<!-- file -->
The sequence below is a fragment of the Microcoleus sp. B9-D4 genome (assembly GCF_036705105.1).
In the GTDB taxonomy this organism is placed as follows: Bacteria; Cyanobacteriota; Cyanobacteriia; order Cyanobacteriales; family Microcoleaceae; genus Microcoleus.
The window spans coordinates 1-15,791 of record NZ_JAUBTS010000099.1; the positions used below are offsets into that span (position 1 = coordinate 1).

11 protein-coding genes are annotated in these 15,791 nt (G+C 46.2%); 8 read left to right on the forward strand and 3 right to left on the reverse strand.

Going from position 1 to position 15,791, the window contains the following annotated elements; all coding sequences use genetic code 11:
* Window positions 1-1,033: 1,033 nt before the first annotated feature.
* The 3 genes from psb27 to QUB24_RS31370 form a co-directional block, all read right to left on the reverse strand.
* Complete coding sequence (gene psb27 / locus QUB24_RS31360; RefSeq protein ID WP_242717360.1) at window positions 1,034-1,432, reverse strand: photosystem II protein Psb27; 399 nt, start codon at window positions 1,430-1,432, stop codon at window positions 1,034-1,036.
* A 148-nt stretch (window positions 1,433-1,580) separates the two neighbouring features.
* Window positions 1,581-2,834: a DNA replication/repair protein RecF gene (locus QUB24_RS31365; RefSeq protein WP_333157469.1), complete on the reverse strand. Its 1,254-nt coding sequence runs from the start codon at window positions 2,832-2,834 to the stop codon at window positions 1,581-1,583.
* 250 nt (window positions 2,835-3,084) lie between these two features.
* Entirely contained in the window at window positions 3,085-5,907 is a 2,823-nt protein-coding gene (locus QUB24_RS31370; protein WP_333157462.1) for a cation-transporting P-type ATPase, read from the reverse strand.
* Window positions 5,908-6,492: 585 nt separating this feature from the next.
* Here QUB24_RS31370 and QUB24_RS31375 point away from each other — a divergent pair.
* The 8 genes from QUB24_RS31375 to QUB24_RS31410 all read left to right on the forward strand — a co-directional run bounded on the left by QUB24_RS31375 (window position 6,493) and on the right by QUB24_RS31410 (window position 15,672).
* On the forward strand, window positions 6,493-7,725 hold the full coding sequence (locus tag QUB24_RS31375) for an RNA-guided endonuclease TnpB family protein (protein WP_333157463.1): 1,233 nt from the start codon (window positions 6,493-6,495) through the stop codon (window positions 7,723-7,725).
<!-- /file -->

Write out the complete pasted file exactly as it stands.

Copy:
The sequence below is a fragment of the Microcoleus sp. B9-D4 genome (assembly GCF_036705105.1).
In the GTDB taxonomy this organism is placed as follows: Bacteria; Cyanobacteriota; Cyanobacteriia; order Cyanobacteriales; family Microcoleaceae; genus Microcoleus.
The window spans coordinates 1-15,791 of record NZ_JAUBTS010000099.1; the positions used below are offsets into that span (position 1 = coordinate 1).

11 protein-coding genes are annotated in these 15,791 nt (G+C 46.2%); 8 read left to right on the forward strand and 3 right to left on the reverse strand.

Going from position 1 to position 15,791, the window contains the following annotated elements; all coding sequences use genetic code 11:
* Window positions 1-1,033: 1,033 nt before the first annotated feature.
* The 3 genes from psb27 to QUB24_RS31370 form a co-directional block, all read right to left on the reverse strand.
* Complete coding sequence (gene psb27 / locus QUB24_RS31360; RefSeq protein ID WP_242717360.1) at window positions 1,034-1,432, reverse strand: photosystem II protein Psb27; 399 nt, start codon at window positions 1,430-1,432, stop codon at window positions 1,034-1,036.
* A 148-nt stretch (window positions 1,433-1,580) separates the two neighbouring features.
* Window positions 1,581-2,834: a DNA replication/repair protein RecF gene (locus QUB24_RS31365; RefSeq protein WP_333157469.1), complete on the reverse strand. Its 1,254-nt coding sequence runs from the start codon at window positions 2,832-2,834 to the stop codon at window positions 1,581-1,583.
* 250 nt (window positions 2,835-3,084) lie between these two features.
* Entirely contained in the window at window positions 3,085-5,907 is a 2,823-nt protein-coding gene (locus QUB24_RS31370; protein WP_333157462.1) for a cation-transporting P-type ATPase, read from the reverse strand.
* Window positions 5,908-6,492: 585 nt separating this feature from the next.
* Here QUB24_RS31370 and QUB24_RS31375 point away from each other — a divergent pair.
* The 8 genes from QUB24_RS31375 to QUB24_RS31410 all read left to right on the forward strand — a co-directional run bounded on the left by QUB24_RS31375 (window position 6,493) and on the right by QUB24_RS31410 (window position 15,672).
* On the forward strand, window positions 6,493-7,725 hold the full coding sequence (locus tag QUB24_RS31375) for an RNA-guided endonuclease TnpB family protein (protein WP_333157463.1): 1,233 nt from the start codon (window positions 6,493-6,495) through the stop codon (window positions 7,723-7,725).